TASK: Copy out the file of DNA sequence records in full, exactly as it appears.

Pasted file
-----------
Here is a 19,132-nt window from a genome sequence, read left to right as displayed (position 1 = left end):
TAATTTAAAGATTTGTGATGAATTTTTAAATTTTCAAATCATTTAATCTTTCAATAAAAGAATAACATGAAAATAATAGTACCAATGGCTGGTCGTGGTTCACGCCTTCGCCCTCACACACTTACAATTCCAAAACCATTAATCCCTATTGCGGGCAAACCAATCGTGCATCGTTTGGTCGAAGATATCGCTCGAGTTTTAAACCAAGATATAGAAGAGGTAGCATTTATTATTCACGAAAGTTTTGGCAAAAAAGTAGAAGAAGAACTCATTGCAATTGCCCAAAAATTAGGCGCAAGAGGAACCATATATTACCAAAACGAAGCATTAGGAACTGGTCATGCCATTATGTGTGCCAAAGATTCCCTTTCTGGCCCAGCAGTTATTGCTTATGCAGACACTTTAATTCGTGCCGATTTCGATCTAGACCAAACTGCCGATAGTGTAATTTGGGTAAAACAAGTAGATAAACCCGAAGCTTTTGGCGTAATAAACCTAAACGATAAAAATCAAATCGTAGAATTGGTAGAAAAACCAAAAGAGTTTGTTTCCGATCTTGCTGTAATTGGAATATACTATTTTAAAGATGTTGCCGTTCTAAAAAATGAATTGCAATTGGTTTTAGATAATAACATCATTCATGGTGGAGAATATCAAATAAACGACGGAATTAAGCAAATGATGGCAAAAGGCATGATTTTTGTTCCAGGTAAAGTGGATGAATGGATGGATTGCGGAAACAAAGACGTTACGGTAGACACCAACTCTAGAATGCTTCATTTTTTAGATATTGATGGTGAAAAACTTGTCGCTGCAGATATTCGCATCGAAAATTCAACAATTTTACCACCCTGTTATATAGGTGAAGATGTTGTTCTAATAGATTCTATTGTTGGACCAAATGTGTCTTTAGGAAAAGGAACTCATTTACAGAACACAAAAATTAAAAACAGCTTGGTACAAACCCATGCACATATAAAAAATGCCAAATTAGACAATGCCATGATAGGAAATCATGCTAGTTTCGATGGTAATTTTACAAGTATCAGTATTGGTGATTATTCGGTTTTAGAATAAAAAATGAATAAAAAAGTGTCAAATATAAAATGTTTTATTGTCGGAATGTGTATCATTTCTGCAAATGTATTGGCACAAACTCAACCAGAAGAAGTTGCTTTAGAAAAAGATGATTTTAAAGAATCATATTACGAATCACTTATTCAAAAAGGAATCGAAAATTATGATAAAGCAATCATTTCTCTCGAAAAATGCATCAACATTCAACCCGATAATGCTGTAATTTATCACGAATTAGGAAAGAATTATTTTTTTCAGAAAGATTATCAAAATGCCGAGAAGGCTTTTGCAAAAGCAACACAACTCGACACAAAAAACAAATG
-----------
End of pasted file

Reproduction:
Here is a 19,132-nt window from a genome sequence, read left to right as displayed (position 1 = left end):
TAATTTAAAGATTTGTGATGAATTTTTAAATTTTCAAATCATTTAATCTTTCAATAAAAGAATAACATGAAAATAATAGTACCAATGGCTGGTCGTGGTTCACGCCTTCGCCCTCACACACTTACAATTCCAAAACCATTAATCCCTATTGCGGGCAAACCAATCGTGCATCGTTTGGTCGAAGATATCGCTCGAGTTTTAAACCAAGATATAGAAGAGGTAGCATTTATTATTCACGAAAGTTTTGGCAAAAAAGTAGAAGAAGAACTCATTGCAATTGCCCAAAAATTAGGCGCAAGAGGAACCATATATTACCAAAACGAAGCATTAGGAACTGGTCATGCCATTATGTGTGCCAAAGATTCCCTTTCTGGCCCAGCAGTTATTGCTTATGCAGACACTTTAATTCGTGCCGATTTCGATCTAGACCAAACTGCCGATAGTGTAATTTGGGTAAAACAAGTAGATAAACCCGAAGCTTTTGGCGTAATAAACCTAAACGATAAAAATCAAATCGTAGAATTGGTAGAAAAACCAAAAGAGTTTGTTTCCGATCTTGCTGTAATTGGAATATACTATTTTAAAGATGTTGCCGTTCTAAAAAATGAATTGCAATTGGTTTTAGATAATAACATCATTCATGGTGGAGAATATCAAATAAACGACGGAATTAAGCAAATGATGGCAAAAGGCATGATTTTTGTTCCAGGTAAAGTGGATGAATGGATGGATTGCGGAAACAAAGACGTTACGGTAGACACCAACTCTAGAATGCTTCATTTTTTAGATATTGATGGTGAAAAACTTGTCGCTGCAGATATTCGCATCGAAAATTCAACAATTTTACCACCCTGTTATATAGGTGAAGATGTTGTTCTAATAGATTCTATTGTTGGACCAAATGTGTCTTTAGGAAAAGGAACTCATTTACAGAACACAAAAATTAAAAACAGCTTGGTACAAACCCATGCACATATAAAAAATGCCAAATTAGACAATGCCATGATAGGAAATCATGCTAGTTTCGATGGTAATTTTACAAGTATCAGTATTGGTGATTATTCGGTTTTAGAATAAAAAATGAATAAAAAAGTGTCAAATATAAAATGTTTTATTGTCGGAATGTGTATCATTTCTGCAAATGTATTGGCACAAACTCAACCAGAAGAAGTTGCTTTAGAAAAAGATGATTTTAAAGAATCATATTACGAATCACTTATTCAAAAAGGAATCGAAAATTATGATAAAGCAATCATTTCTCTCGAAAAATGCATCAACATTCAACCCGATAATGCTGTAATTTATCACGAATTAGGAAAGAATTATTTTTTTCAGAAAGATTATCAAAATGCCGAGAAGGCTTTTGCAAAAGCAACACAACTCGACACAAAAAACAAATG